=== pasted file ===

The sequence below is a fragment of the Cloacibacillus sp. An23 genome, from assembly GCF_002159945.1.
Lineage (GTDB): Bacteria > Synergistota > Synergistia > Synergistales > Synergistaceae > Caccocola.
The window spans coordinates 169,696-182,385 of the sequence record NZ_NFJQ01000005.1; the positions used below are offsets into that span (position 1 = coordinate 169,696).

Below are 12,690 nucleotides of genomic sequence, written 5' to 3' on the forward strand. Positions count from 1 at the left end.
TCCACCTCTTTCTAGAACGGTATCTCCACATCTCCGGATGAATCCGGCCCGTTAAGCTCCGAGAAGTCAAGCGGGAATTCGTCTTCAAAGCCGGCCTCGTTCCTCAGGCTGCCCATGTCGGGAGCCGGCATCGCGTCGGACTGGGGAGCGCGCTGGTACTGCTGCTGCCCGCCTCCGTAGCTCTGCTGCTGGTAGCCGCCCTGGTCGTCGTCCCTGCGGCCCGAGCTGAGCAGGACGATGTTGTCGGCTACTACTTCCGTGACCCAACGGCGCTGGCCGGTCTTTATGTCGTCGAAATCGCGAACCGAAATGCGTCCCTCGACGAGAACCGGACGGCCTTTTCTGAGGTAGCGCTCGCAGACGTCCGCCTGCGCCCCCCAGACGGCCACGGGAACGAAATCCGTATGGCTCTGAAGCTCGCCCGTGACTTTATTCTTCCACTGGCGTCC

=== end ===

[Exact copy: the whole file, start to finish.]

The sequence below is a fragment of the Cloacibacillus sp. An23 genome, from assembly GCF_002159945.1.
Lineage (GTDB): Bacteria > Synergistota > Synergistia > Synergistales > Synergistaceae > Caccocola.
The window spans coordinates 169,696-182,385 of the sequence record NZ_NFJQ01000005.1; the positions used below are offsets into that span (position 1 = coordinate 169,696).

Below are 12,690 nucleotides of genomic sequence, written 5' to 3' on the forward strand. Positions count from 1 at the left end.
TCCACCTCTTTCTAGAACGGTATCTCCACATCTCCGGATGAATCCGGCCCGTTAAGCTCCGAGAAGTCAAGCGGGAATTCGTCTTCAAAGCCGGCCTCGTTCCTCAGGCTGCCCATGTCGGGAGCCGGCATCGCGTCGGACTGGGGAGCGCGCTGGTACTGCTGCTGCCCGCCTCCGTAGCTCTGCTGCTGGTAGCCGCCCTGGTCGTCGTCCCTGCGGCCCGAGCTGAGCAGGACGATGTTGTCGGCTACTACTTCCGTGACCCAACGGCGCTGGCCGGTCTTTATGTCGTCGAAATCGCGAACCGAAATGCGTCCCTCGACGAGAACCGGACGGCCTTTTCTGAGGTAGCGCTCGCAGACGTCCGCCTGCGCCCCCCAGACGGCCACGGGAACGAAATCCGTATGGCTCTGAAGCTCGCCCGTGACTTTATTCTTCCACTGGCGTCC